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Chavez Ravine: Displaced Communities under Dodger Stadium


May 9, 1959, is a day that still lives in the memory of many in the Mexican-American community. On that day, the last residents of Chavez Ravine were forcibly evicted from their homes by Los Angeles County Sheriffs. Aurora Vargas, a war widow, was physically removed from her home, manhandled by four officers and rammed into a squad car. Dodger Stadium was built on top of their bulldozed homes, gardens and playgrounds. It is a story that black and brown communities know too well: ouster from their generational homes by government-backed business interests.

ReflectSpace Gallery presents a multi-disciplinary reflection on the bitter history and contemporary legacy of the displacement of the Mexican-American communities of Chavez Ravine. Historical and archival material stand alongside work by contemporary artists that address issues of government-supported dispossession and violence against black and brown bodies that continue unabated today.

Archival images in “dispLAced” are from Los Angeles Public Library Photo Collection, UCLA Digital Library and USC Digital Library. Artist Favianna Rodriguez, Jerolyn Crute, Miyo Stevens-Gandara, Wayne Perry and Weston Taruya contribute serigraphs to the exhibit courtesy of Self Help Graphics & Art and artist Luis Genaro-Garcia participates with collage work. LA Meekly podcast, hosted by Greg Gonzalez, contextualizes “dispLAced” in West’s historical continuum.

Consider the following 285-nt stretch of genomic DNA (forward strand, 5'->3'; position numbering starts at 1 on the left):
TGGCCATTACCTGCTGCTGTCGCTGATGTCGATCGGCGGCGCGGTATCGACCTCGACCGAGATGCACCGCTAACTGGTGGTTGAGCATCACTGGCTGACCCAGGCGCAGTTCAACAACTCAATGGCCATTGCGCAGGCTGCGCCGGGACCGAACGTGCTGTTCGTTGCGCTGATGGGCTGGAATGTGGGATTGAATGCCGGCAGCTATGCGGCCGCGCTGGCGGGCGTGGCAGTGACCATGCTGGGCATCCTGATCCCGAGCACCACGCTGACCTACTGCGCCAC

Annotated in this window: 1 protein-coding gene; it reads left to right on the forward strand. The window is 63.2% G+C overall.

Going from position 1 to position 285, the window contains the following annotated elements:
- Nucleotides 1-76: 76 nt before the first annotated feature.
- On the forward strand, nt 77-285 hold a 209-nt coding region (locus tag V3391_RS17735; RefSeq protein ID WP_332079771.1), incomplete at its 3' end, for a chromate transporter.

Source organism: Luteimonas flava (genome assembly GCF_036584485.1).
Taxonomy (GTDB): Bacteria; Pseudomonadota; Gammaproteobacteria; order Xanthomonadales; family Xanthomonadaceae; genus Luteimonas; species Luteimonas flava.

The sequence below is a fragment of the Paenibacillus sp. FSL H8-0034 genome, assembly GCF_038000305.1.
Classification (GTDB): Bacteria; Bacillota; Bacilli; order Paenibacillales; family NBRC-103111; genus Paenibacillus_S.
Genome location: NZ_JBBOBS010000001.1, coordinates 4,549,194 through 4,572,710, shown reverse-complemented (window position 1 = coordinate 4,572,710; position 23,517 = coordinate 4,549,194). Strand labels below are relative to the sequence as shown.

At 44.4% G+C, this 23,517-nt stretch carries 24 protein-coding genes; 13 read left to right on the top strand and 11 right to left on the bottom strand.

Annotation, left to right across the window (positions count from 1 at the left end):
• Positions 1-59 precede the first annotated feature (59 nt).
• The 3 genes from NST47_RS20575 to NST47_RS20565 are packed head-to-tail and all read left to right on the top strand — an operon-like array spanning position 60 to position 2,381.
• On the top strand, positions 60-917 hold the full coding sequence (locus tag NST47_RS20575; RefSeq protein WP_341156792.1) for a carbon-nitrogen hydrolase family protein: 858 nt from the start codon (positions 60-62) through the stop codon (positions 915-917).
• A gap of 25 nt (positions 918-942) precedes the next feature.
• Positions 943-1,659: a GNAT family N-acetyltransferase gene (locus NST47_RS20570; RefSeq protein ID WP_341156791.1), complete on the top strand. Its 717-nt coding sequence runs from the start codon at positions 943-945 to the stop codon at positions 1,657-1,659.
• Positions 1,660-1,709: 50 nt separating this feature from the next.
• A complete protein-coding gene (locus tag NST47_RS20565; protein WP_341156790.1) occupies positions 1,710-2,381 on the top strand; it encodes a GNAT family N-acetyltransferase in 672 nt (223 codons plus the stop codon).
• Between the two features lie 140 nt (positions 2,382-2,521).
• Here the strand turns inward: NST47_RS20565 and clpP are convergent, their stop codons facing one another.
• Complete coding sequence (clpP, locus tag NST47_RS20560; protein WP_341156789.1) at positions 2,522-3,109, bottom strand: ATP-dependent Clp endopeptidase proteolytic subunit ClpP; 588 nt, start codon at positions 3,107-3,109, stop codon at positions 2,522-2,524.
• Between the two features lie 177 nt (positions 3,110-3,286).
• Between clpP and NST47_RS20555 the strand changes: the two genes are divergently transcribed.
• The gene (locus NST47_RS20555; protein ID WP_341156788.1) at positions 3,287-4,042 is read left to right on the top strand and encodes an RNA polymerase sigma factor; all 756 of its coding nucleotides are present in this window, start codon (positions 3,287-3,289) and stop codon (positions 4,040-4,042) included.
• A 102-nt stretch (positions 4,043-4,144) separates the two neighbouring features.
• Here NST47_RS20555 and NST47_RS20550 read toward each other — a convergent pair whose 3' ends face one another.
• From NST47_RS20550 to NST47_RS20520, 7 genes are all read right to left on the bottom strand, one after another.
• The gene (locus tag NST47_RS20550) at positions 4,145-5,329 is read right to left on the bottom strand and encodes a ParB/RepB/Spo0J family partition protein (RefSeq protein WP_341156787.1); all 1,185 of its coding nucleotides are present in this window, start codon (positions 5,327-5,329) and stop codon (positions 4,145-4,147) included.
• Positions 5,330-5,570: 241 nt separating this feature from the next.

“dispLAced” is part of the Glendale Library, Arts & Culture’s (GLAC), the Southern California Library Cooperative and Niche Academy’s "Be The Change" series focused on: Inclusion – Diversity – Equity – Antiracism. "Be The Change" events will build collective understanding of systemic racism, elevate the voices and stories of BIPOC, and inspire our community to be the change. Be The Change is sponsored by the City of Glendale, California Arts and Culture Commission, with funding from the City of Glendale Urban Art Fund.

ReflectSpace Gallery is an exhibition space inside Downtown Central Library in Glendale designed to explore and reflect on major human atrocities, genocides, social justice and civil rights violations. Immersive in conception, ReflectSpace is a hybrid gallery space that exhibits contemporary art as well as archive, employing installation, technology and interactive media to interrogate current-day global human rights issues and reflect on the past and present of Glendale’s communal fabric.

ReflectSpace Gallery is partially supported by the Glendale Library, Arts & Culture Trust.


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